Gay activists picket Saudi embassy

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Students and members of OutRage! took to the streets of London last week to protest about the treatment of gays in Saudi Arabia.

Fifty people picketed the Saudi embassy after it was reported that two men had been sentenced to 7,000 lashes for “sodomy.”

The London protest, organised by the National Union of Students

(NUS) LGBT campaign and supported by OutRage!, came eleven days ahead of the state visit to the UK of the Saudi head of state King Abdullah bin Abdul Azaz al Saud.

Members of LGBT Labour also attended the event.

NUS protest organiser Scott Cuthbertson called on others to protest the “continued criminalisation, imprisonment, torture and murder of LGBT people in Saudi Arabia.”

The protesters handed in a letter of protest to the Saudi Ambassador, HRH Prince Mohammed bin Nawaf, calling on his government to respect the human rights of its own LGBT citizens.

Human rights activist Peter Tatchell criticised the excessive punishment reportedly handed down on 2nd October to two young men in the Saudi Arabian city of Al-Bahah, and the wider record of the Saudi regime.

“7,000 lashes is a form of torture, calculated to cause maximum, prolonged suffering,” he said.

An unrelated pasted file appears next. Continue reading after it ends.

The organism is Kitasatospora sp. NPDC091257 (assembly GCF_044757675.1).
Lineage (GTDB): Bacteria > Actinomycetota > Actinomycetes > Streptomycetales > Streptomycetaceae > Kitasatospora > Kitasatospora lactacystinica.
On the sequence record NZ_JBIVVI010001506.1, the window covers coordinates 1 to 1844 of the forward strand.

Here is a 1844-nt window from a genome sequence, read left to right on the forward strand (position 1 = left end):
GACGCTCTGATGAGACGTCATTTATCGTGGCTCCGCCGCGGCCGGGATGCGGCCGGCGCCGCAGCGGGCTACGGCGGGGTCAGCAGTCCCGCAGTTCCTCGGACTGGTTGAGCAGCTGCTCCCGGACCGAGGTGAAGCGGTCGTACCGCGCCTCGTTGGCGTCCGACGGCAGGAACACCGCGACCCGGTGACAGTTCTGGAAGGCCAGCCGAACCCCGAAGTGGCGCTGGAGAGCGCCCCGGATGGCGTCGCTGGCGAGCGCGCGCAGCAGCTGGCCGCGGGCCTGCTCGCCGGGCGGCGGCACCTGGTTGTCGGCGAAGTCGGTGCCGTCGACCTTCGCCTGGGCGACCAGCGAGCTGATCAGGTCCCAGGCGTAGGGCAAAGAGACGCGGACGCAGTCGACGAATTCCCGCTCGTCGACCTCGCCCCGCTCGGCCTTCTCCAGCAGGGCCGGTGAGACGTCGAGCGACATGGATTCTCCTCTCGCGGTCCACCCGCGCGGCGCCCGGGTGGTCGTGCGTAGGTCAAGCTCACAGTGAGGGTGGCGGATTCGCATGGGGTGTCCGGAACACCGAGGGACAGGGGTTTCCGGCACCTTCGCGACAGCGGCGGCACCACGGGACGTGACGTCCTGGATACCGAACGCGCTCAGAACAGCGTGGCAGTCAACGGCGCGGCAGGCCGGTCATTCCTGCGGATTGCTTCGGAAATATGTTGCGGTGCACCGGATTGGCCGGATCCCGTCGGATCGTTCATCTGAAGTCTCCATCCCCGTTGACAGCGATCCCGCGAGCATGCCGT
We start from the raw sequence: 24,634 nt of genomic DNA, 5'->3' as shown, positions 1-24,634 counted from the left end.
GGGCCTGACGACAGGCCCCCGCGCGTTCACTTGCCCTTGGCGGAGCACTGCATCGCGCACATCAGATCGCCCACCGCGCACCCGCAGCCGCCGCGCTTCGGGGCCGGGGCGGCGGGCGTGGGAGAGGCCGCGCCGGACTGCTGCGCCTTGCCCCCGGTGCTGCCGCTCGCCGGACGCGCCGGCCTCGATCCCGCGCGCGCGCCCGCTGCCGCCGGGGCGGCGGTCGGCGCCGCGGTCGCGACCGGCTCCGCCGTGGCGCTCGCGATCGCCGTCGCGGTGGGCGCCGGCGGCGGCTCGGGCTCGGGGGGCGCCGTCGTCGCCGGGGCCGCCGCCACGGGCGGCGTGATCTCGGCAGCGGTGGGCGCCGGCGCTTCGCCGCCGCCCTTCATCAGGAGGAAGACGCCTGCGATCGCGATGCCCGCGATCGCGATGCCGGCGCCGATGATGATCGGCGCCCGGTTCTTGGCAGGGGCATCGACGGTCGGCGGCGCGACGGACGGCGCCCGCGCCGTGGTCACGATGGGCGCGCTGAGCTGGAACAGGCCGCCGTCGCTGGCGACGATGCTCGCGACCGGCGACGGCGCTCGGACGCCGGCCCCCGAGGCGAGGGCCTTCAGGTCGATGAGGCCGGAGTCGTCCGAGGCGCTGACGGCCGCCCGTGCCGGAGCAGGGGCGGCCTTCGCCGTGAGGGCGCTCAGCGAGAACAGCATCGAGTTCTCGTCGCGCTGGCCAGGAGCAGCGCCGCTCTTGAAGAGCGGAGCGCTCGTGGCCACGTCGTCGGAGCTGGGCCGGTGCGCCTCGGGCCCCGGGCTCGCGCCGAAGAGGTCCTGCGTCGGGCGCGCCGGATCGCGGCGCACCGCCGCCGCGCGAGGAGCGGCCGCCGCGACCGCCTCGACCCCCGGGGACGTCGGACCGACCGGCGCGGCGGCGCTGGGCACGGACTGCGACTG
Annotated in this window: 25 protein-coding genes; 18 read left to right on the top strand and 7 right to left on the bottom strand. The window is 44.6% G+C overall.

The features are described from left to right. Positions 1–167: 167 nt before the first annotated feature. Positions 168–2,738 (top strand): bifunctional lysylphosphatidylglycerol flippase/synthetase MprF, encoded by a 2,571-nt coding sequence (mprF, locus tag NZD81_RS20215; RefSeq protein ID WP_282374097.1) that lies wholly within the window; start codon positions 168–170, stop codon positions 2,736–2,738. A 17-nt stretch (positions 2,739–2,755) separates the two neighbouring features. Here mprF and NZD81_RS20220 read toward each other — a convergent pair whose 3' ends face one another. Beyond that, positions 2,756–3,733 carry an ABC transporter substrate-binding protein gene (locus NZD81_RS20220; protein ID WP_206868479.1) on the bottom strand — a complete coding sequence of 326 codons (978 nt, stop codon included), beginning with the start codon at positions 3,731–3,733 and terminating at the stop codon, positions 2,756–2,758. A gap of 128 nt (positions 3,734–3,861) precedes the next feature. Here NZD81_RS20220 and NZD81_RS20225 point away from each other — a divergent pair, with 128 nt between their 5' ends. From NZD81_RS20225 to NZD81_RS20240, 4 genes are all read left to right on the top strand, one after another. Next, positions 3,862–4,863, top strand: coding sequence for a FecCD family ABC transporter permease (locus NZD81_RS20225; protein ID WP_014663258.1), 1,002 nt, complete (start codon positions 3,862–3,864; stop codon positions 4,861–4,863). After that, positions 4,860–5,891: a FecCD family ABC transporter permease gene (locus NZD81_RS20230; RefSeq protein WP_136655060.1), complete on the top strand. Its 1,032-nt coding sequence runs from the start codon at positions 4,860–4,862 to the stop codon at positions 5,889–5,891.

“So many lashes can be fatal, depending on how many are delivered at any one time.

“As well as flogging and executing gay people, the Saudi leaders are guilty of detention without trial, torture and the public beheading women who have sex outside of marriage.

“The Saudis import migrant workers to do menial tasks. They are treated like de facto slaves, frequently abused and with few rights. The media is heavily censored.

“Trade unions, political parties and non-Muslim religions are banned. The country is a theocratic police state.

“The British and US governments support the despotic, corrupt Saudi regime.

“Labour sells the Saudi leaders arms and honours them with state visits. It refuses asylum to gay Saudis who flee persecution and seek refuge in the UK,” he said.

King Abdullah bin Abdul Azaz al Saud’s state visit begins on 30th October.